Backing up the local package database to a file.
# pkg backup -d /tmp/out Dumping database...done # file /tmp/out.txz /tmp/out.txz: xz compressed data # tar -tvf /tmp/out.txz -rw-r--r-- 0 root wheel 12584 Jan 1 1970 mysql-client-5.5.15.yaml -rw-r--r-- 0 root wheel 17557 Jan 1 1970 mysql-client-5.5.15.mtree -rw-r--r-- 0 root wheel 24186 Jan 1 1970 mysql-server-5.5.15.yaml -rw-r--r-- 0 root wheel 0 Jan 1 1970 mysql-server-5.5.15.mtree -rw-r--r-- 0 root wheel 799 Jan 1 1970 nInvaders-0.1.1.yaml -rw-r--r-- 0 root wheel 0 Jan 1 1970 nInvaders-0.1.1.mtree
Restoring the local package database from backup
# pkg backup -r /tmp/out.txz Restoring database...done
pkg create – Creating packages using pkgng
You can create packages using pkg create from your local binaries, these packages can then be distrusted to other machines and installed using the pkg add command.
# pkg create -a Creating package for mysql-client-5.5.15 Creating package for mysql-server-5.5.15 Creating package for nInvaders-0.1.1 # ls mysql-client-5.5.15.txz mysql-server-5.5.15.txz nInvaders-0.1.1.txz
pkg version – Installed versions of packages
You can compare the versions of packages you have installed against the remote version using the pkg version command. If you and playing along at home this is the time to update your pkg.conf to use the newer repository, (see above).
First you should update your local copy of the remote repository database
Edit: You can use pkg version to see and compare the versions of packages you have installed. According to the pkgng wiki the pkg version command is the same as pkg_version, this means that package versions are compared with your local ports Makefiles or index file.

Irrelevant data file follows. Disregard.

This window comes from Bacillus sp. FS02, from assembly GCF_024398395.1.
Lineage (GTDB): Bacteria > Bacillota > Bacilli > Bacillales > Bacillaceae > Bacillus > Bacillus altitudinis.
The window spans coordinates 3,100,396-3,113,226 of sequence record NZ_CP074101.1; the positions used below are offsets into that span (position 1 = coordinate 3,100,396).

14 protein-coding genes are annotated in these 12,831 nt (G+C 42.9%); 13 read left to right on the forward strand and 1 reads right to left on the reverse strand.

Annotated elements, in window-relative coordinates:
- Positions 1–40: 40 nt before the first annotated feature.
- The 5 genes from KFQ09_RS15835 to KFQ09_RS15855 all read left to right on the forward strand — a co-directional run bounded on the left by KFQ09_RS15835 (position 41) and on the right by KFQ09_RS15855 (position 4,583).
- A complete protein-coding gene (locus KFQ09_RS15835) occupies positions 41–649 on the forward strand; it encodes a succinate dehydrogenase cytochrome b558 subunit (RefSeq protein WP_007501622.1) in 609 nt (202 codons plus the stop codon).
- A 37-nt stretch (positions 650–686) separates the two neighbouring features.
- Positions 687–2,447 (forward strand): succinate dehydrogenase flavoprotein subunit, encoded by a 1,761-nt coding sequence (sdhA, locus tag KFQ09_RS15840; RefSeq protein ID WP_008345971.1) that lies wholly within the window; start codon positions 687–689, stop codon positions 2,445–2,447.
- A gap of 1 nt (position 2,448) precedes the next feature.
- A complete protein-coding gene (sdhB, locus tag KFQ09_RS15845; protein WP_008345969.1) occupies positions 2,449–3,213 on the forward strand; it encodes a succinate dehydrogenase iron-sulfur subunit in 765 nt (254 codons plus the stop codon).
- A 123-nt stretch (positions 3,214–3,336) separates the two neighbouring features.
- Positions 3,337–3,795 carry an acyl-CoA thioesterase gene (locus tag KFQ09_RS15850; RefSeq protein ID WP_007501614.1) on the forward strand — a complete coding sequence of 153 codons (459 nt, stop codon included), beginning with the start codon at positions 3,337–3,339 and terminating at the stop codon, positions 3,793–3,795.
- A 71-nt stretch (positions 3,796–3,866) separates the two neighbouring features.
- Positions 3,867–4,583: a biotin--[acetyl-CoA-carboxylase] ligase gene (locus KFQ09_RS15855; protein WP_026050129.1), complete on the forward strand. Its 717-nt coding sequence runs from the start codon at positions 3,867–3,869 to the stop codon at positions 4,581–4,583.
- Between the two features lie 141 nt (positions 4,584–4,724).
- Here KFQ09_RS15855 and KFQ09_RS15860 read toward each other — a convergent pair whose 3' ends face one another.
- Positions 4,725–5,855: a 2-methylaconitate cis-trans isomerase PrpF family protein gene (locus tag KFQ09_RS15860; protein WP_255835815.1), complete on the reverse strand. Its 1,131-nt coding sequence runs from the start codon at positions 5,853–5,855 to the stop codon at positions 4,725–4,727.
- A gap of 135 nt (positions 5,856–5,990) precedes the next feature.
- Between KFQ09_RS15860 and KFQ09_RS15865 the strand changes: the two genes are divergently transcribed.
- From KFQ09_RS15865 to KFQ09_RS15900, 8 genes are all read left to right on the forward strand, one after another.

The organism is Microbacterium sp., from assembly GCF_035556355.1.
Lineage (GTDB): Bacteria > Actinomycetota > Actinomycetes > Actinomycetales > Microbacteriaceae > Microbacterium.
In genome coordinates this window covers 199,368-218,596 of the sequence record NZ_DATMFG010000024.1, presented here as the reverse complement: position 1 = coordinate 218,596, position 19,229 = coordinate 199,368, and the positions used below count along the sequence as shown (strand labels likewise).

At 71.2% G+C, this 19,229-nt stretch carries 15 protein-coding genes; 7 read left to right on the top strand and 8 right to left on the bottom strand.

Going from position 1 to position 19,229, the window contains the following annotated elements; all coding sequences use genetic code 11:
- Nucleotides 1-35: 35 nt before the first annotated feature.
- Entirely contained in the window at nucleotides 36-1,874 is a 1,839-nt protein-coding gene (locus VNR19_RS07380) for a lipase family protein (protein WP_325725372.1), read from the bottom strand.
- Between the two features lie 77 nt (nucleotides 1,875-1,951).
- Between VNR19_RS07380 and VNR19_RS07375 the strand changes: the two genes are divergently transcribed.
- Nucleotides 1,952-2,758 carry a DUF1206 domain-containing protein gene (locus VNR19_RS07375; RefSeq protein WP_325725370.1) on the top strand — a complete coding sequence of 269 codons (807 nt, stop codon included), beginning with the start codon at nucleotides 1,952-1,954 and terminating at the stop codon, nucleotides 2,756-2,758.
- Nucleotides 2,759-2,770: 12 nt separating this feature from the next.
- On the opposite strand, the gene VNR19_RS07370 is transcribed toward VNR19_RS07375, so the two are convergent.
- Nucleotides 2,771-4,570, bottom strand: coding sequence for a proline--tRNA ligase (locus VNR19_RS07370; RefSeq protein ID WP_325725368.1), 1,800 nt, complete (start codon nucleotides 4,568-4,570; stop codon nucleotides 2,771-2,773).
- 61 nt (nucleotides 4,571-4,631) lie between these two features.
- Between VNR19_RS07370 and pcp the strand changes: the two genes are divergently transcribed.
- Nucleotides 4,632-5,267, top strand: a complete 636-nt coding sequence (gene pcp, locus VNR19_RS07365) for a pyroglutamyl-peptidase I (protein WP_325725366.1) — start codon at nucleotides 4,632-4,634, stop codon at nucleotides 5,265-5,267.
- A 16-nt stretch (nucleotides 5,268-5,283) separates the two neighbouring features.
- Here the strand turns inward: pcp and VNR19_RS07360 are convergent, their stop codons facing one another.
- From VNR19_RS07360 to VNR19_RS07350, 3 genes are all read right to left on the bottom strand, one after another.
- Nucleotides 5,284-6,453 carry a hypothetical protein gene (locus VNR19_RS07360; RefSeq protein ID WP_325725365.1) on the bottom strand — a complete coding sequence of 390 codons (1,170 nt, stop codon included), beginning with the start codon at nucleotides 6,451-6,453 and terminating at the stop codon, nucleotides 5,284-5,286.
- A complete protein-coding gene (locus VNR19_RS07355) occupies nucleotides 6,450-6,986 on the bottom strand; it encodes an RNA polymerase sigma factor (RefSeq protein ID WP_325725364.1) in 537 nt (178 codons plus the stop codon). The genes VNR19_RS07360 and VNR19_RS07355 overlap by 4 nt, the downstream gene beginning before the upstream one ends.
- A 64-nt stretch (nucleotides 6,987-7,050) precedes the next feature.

Then run the pkg version command to see packages that need upgrading
# pkg version -v mysql-client < needs updating (port has 5.5.20) mysql-server < needs updating (port has 5.5.20) nInvaders = up-to-date with port
pkg updating - Search /usr/ports/UPDATING for upgrading notes
It is important to check the /usr/ports/UPDATING file for any changes to a package that might require extra actions or things to be aware of before you upgrade it. pkg updating provides a way of searching this file using the pkg CLI. Running pkg updating with no options will print out the entire file, but you can add some basic filters to help you find what you're looking for.
For more details on pkg updating usage see the man page
# pkg help updating
Show messages after 01/01/2011
# pkg updating -d 20110101 20110319: AFFECTS: users of databases/mysql55-client AUTHOR: [email protected] The shared library version of the client library was increased to reflect ABI changes, and avoid compatibility problems with the client library in MySQL 5.1, so client programs that use the 5.5 client library should be recompiled against the 5.5.10 client library. This can be achieved with: # portmaster -r mysql-client-5.5 or # portupgrade -fr mysql-client-5.5
pkg upgrade - Upgrading packages with pkgng
Pkgng can take advantages of packages that are upgrade aware, by executing the provided PRE-UPGRADE and POST-UPGRADE scripts. If the package is not upgrade aware it will simply just do a pkg delete and pkg install.